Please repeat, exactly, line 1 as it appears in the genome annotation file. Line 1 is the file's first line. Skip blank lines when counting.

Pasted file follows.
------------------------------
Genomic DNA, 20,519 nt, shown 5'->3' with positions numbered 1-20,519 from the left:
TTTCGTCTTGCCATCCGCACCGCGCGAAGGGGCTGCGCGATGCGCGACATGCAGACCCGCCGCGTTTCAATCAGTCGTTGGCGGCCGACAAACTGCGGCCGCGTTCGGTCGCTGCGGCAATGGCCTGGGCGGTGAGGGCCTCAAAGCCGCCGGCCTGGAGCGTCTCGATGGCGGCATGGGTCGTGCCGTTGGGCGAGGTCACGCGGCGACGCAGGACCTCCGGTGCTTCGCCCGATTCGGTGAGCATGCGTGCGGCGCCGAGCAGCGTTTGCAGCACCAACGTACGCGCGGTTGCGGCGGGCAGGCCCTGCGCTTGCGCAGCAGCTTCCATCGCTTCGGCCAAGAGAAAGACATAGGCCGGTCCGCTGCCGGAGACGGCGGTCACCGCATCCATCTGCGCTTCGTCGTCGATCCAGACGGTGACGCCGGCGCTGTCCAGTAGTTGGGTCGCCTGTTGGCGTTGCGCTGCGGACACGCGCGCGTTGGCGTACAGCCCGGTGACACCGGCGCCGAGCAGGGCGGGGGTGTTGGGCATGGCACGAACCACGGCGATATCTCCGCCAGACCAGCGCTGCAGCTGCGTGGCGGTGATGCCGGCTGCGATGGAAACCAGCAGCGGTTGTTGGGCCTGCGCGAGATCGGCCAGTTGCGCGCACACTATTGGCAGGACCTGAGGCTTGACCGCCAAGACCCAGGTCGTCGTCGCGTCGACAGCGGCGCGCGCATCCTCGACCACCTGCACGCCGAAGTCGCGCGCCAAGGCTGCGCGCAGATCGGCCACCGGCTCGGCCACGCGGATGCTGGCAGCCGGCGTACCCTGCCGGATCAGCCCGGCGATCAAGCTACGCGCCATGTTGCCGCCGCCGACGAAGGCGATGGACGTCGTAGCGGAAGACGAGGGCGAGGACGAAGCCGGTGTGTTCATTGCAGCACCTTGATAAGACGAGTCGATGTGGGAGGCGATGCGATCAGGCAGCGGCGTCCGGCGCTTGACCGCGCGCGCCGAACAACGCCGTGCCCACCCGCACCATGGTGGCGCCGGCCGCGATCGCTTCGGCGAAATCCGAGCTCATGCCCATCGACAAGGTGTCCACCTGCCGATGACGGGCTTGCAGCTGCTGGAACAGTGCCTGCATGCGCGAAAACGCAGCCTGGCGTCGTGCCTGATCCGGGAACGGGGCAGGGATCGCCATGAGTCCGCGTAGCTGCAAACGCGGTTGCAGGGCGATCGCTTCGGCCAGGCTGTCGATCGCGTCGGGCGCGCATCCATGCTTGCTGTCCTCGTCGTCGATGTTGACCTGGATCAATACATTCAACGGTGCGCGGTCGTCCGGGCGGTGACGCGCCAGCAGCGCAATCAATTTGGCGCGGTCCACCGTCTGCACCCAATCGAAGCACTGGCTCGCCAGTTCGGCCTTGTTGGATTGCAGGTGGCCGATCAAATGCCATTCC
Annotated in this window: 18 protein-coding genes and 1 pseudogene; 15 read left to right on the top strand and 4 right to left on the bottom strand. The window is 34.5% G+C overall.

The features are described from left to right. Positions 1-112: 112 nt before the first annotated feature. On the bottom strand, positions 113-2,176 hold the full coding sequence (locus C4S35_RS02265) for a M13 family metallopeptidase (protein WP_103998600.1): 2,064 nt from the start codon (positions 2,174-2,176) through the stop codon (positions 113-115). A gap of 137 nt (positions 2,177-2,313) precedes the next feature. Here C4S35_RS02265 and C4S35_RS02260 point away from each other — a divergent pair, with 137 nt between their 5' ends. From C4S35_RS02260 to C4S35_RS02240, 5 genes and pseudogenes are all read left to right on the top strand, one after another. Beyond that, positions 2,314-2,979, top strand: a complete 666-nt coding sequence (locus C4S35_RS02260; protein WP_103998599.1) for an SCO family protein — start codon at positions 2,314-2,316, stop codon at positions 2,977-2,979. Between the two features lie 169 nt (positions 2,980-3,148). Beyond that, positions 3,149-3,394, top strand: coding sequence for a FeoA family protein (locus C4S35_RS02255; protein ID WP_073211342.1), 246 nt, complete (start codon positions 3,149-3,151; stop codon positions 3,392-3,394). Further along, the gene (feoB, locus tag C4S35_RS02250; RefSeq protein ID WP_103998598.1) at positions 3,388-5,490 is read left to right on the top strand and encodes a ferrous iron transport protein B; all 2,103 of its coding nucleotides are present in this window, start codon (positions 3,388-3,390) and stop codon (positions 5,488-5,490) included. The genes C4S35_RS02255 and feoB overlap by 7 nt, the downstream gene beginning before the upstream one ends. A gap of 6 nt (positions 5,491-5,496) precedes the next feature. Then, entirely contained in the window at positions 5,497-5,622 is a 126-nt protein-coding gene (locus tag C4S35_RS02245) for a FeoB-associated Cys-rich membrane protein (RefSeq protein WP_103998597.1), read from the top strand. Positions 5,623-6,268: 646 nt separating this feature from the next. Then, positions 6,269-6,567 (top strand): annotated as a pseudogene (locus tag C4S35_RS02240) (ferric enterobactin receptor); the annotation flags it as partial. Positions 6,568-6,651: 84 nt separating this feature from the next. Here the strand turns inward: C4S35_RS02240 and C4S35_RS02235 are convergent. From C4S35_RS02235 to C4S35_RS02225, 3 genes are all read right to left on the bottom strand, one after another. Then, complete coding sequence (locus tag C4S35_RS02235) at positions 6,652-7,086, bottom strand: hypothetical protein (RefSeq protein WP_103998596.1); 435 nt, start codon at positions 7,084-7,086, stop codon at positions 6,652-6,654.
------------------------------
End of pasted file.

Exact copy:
Genomic DNA, 20,519 nt, shown 5'->3' with positions numbered 1-20,519 from the left: